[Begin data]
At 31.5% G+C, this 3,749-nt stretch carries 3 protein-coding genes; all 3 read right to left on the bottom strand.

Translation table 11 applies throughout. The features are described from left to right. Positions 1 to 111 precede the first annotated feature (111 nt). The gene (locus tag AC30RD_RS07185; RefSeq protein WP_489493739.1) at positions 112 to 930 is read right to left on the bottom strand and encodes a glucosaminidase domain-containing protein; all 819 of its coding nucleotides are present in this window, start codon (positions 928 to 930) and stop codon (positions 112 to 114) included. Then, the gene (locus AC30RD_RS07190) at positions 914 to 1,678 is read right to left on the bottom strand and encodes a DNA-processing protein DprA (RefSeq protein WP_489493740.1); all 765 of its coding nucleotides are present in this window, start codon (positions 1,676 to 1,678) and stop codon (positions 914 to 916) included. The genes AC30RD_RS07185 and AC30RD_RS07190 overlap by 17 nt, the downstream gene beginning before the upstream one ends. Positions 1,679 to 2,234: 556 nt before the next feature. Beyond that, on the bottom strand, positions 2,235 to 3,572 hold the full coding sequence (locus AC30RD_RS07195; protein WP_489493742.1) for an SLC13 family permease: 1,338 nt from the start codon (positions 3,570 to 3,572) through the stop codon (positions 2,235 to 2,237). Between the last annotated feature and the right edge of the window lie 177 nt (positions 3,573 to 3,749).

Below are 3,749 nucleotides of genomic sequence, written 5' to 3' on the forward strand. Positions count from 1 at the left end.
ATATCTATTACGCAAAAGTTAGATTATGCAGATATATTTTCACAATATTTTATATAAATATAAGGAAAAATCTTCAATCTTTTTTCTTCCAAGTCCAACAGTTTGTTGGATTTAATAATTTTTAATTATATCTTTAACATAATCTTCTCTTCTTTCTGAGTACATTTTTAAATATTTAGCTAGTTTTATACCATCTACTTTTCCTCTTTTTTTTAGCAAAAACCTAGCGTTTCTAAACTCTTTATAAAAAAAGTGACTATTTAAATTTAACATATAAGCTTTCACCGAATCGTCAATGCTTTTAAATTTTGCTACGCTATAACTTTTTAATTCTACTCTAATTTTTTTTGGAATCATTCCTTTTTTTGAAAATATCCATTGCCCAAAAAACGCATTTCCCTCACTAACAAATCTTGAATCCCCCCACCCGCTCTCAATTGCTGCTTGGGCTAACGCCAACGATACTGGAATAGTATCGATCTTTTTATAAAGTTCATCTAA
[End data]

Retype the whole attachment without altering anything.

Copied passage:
At 31.5% G+C, this 3,749-nt stretch carries 3 protein-coding genes; all 3 read right to left on the bottom strand.

Translation table 11 applies throughout. The features are described from left to right. Positions 1 to 111 precede the first annotated feature (111 nt). The gene (locus tag AC30RD_RS07185; RefSeq protein WP_489493739.1) at positions 112 to 930 is read right to left on the bottom strand and encodes a glucosaminidase domain-containing protein; all 819 of its coding nucleotides are present in this window, start codon (positions 928 to 930) and stop codon (positions 112 to 114) included. Then, the gene (locus AC30RD_RS07190) at positions 914 to 1,678 is read right to left on the bottom strand and encodes a DNA-processing protein DprA (RefSeq protein WP_489493740.1); all 765 of its coding nucleotides are present in this window, start codon (positions 1,676 to 1,678) and stop codon (positions 914 to 916) included. The genes AC30RD_RS07185 and AC30RD_RS07190 overlap by 17 nt, the downstream gene beginning before the upstream one ends. Positions 1,679 to 2,234: 556 nt before the next feature. Beyond that, on the bottom strand, positions 2,235 to 3,572 hold the full coding sequence (locus AC30RD_RS07195; protein WP_489493742.1) for an SLC13 family permease: 1,338 nt from the start codon (positions 3,570 to 3,572) through the stop codon (positions 2,235 to 2,237). Between the last annotated feature and the right edge of the window lie 177 nt (positions 3,573 to 3,749).

Below are 3,749 nucleotides of genomic sequence, written 5' to 3' on the forward strand. Positions count from 1 at the left end.
ATATCTATTACGCAAAAGTTAGATTATGCAGATATATTTTCACAATATTTTATATAAATATAAGGAAAAATCTTCAATCTTTTTTCTTCCAAGTCCAACAGTTTGTTGGATTTAATAATTTTTAATTATATCTTTAACATAATCTTCTCTTCTTTCTGAGTACATTTTTAAATATTTAGCTAGTTTTATACCATCTACTTTTCCTCTTTTTTTTAGCAAAAACCTAGCGTTTCTAAACTCTTTATAAAAAAAGTGACTATTTAAATTTAACATATAAGCTTTCACCGAATCGTCAATGCTTTTAAATTTTGCTACGCTATAACTTTTTAATTCTACTCTAATTTTTTTTGGAATCATTCCTTTTTTTGAAAATATCCATTGCCCAAAAAACGCATTTCCCTCACTAACAAATCTTGAATCCCCCCACCCGCTCTCAATTGCTGCTTGGGCTAACGCCAACGATACTGGAATAGTATCGATCTTTTTATAAAGTTCATCTAA